This book gives an overview of the numerical data analysis and signal treatment techniques that are used in chromatography and related separation techniques. Emphasis is given to the description of the symmetrical and asymmetrical chromatographic peak shape models. Both theoretical and empirical models are discussed.

The fundamentals of data acquisition, types and effect of baseline noise, and methods of improving the signal-to-noise ratio (either in time or in frequency and wavelet domain) are thoroughly discussed. Resolution enhancement techniques, such as curve fitting, deconvolution by Fourier and wavelet transforms, iterative deconvolution, Kalman filtering and multivariate methods of curve resolution are all discussed with several chromatographic examples. Quantitative analysis by peak area of peak height measurement, the precision and accuracy of the quantitation of stand-alone or overlapping and symmetrical or asymmetrical peaks are treated. In a separate chapter, guidelines are given for the use of transform techniques for the analysis of chromatograms.

A statistical description of peak overlap is given in the final chapters. Since the concept of resolution has to be reconsidered when one separates complex mixtures, the problem of resolution and overlap is quantitatively discussed by means of statistical methods, and by using Fourier analysis of the complex chromatogram.

Features of this book

• The ultimate source of numerical techniques to enhance chromatographic data

• Gives a detailed description of signal and resolution enhancement techniques in a manner applicable for enhancing not only chromatography, but also spectroscopic and other analytical signals

• The first book with a thorough overview of the statistics of peak overlap.

This is the first volume to encompass both the simple and more sophisticated methods for the numerical treatment of chromatograms. It is, therefore, the fundamental resource of num

Table of Contents

1. Introduction. 2. Mathematical background. Random variables. Random processes. Fourier analysis. 3. Models of chromatography. Plate models. Mass balance model. General rate model. Statistical model. Asymmetrical peak shapes. Nonlinear chromatography. Extra-column effects. Exponentially modified Gaussian model. 4. Data acquisition. Sampling theorem. Errors of digitalization. Recovery of the analog signal. Practical issues of sampling analytical signals. Quantitation. A/D converters. 5. Peak shape analysis. Empirical peak shape models. Curve fitting to the empirical models. Characterization of peak asymmetry. Comparison of peak shapes. 6. Noise. Noise types and sources. The observed noise. Noise in analytical signals. Noise profile of chromatographic detectors. Signal-to-noise ratio. Computer simulation of noise. 7. Signal enhancement. Digital filters. Filtering in time domain. Ensemble averaging. Correlation techniques. Fourier-domain filtering. Kalman filter. 8. Peak detection. Matched filters. Peak detection by derivatives. 9. Quantitative analysis. Graphical integration of stand-alone peaks. Graphical integration of overlapping peaks. Numerical measurement of peak height and peak area. Accuracy and precision of the measured values. 10 Resolution enhancement. Peak resolution. resolution of overlapping peaks. Peak sharpening. Moment analysis of overlapping peaks. Deconvolution using natural computation. 11. Multivariate signal resolution. Factor analysis. Spectral and chromatographic ratioing. 12. Transform techniques in chromatography. Fourier transform. Other transforms. 13. Information theory. Entropy and information. Entropy of random variables. Information transfer through channels. Information content of quantitative analysis. Maximum entropy method.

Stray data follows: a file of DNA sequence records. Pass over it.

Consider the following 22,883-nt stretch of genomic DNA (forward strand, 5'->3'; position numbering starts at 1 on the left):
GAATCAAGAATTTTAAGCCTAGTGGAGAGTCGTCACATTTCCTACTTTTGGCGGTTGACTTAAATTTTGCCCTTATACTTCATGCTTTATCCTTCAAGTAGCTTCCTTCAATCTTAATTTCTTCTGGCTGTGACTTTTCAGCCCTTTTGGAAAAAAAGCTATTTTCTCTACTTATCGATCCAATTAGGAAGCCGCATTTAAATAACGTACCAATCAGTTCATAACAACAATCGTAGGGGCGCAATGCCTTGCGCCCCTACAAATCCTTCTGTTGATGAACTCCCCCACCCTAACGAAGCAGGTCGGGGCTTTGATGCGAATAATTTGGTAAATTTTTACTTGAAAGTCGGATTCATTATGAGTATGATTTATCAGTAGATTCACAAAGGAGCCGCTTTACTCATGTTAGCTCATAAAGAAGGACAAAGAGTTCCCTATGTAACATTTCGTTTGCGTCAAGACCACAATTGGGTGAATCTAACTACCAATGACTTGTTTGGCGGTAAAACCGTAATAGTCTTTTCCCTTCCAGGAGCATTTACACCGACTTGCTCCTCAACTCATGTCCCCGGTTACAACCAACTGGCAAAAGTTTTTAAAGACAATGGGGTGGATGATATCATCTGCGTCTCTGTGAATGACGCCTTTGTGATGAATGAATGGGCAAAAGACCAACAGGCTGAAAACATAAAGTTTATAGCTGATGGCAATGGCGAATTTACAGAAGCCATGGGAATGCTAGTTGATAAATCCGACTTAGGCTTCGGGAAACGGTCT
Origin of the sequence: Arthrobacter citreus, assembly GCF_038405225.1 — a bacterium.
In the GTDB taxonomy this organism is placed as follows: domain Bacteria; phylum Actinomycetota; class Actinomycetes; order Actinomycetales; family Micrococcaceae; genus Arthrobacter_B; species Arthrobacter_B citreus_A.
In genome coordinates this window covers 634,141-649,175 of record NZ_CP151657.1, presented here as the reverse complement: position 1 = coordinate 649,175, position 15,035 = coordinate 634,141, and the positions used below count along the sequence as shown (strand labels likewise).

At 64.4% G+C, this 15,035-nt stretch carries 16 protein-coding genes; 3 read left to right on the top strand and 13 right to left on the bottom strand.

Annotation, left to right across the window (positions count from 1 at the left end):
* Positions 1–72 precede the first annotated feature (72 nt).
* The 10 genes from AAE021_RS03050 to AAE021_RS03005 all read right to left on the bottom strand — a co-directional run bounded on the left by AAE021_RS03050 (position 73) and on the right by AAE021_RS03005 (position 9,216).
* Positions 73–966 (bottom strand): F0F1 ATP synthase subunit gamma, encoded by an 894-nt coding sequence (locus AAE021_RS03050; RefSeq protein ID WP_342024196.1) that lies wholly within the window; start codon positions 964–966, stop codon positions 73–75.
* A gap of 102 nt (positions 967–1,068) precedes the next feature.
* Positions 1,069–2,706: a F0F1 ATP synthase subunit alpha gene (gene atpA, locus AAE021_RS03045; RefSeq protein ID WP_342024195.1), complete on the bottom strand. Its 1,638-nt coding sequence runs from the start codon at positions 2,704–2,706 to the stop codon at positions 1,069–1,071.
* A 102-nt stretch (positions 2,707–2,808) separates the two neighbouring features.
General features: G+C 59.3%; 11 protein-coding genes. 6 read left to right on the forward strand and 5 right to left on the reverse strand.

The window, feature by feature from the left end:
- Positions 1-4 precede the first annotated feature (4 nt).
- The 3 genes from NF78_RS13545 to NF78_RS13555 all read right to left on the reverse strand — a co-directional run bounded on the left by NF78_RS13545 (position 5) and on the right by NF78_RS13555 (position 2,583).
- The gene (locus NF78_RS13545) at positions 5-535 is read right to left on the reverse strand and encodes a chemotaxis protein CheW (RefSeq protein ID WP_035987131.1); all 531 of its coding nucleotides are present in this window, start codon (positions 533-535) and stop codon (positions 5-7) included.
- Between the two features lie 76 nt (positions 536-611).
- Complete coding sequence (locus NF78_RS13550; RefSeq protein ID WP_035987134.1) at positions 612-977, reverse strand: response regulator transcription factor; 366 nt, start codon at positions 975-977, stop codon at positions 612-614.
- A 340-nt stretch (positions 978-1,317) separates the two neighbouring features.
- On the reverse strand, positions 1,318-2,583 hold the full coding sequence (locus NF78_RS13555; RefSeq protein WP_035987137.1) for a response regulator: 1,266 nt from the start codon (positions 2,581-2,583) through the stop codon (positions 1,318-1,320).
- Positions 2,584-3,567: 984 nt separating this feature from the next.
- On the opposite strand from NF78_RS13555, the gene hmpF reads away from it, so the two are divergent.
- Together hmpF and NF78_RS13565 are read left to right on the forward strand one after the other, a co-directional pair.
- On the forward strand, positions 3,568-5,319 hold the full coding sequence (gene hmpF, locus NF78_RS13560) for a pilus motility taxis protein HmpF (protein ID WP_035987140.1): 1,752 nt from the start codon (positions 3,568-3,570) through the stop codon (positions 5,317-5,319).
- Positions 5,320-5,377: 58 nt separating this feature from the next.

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© 1998
Elsevier Science
Print ISBN:
Electronic ISBN:

About the editor

A. Felinger

Affiliations and Expertise

Department of Analytical Chemistry, University of Veszprém, Egyetem utca 10, H-8200 Veszprém, Hungary